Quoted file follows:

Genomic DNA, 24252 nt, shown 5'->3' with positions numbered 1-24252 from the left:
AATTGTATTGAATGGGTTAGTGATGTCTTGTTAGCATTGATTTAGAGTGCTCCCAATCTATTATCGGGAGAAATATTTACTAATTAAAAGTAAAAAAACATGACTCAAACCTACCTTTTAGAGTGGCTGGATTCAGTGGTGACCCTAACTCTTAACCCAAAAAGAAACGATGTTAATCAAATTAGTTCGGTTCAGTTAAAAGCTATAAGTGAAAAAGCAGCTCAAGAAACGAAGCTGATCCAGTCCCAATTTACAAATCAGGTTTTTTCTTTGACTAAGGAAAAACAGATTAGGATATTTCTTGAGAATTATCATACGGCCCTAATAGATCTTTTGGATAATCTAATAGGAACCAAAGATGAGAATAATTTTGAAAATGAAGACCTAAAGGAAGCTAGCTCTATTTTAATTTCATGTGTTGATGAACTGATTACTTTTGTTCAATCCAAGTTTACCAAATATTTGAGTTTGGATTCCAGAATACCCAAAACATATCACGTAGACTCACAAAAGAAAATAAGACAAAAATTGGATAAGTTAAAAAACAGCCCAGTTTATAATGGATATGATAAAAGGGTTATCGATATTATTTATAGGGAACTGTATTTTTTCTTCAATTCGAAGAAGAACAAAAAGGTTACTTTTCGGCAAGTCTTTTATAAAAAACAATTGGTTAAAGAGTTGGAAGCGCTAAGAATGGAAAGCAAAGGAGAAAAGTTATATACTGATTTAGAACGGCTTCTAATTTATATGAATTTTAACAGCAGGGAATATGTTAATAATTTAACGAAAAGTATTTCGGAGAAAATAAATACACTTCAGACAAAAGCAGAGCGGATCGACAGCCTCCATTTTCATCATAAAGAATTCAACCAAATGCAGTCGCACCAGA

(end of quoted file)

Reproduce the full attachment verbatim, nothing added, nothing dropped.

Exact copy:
Genomic DNA, 24252 nt, shown 5'->3' with positions numbered 1-24252 from the left:
AATTGTATTGAATGGGTTAGTGATGTCTTGTTAGCATTGATTTAGAGTGCTCCCAATCTATTATCGGGAGAAATATTTACTAATTAAAAGTAAAAAAACATGACTCAAACCTACCTTTTAGAGTGGCTGGATTCAGTGGTGACCCTAACTCTTAACCCAAAAAGAAACGATGTTAATCAAATTAGTTCGGTTCAGTTAAAAGCTATAAGTGAAAAAGCAGCTCAAGAAACGAAGCTGATCCAGTCCCAATTTACAAATCAGGTTTTTTCTTTGACTAAGGAAAAACAGATTAGGATATTTCTTGAGAATTATCATACGGCCCTAATAGATCTTTTGGATAATCTAATAGGAACCAAAGATGAGAATAATTTTGAAAATGAAGACCTAAAGGAAGCTAGCTCTATTTTAATTTCATGTGTTGATGAACTGATTACTTTTGTTCAATCCAAGTTTACCAAATATTTGAGTTTGGATTCCAGAATACCCAAAACATATCACGTAGACTCACAAAAGAAAATAAGACAAAAATTGGATAAGTTAAAAAACAGCCCAGTTTATAATGGATATGATAAAAGGGTTATCGATATTATTTATAGGGAACTGTATTTTTTCTTCAATTCGAAGAAGAACAAAAAGGTTACTTTTCGGCAAGTCTTTTATAAAAAACAATTGGTTAAAGAGTTGGAAGCGCTAAGAATGGAAAGCAAAGGAGAAAAGTTATATACTGATTTAGAACGGCTTCTAATTTATATGAATTTTAACAGCAGGGAATATGTTAATAATTTAACGAAAAGTATTTCGGAGAAAATAAATACACTTCAGACAAAAGCAGAGCGGATCGACAGCCTCCATTTTCATCATAAAGAATTCAACCAAATGCAGTCGCACCAGA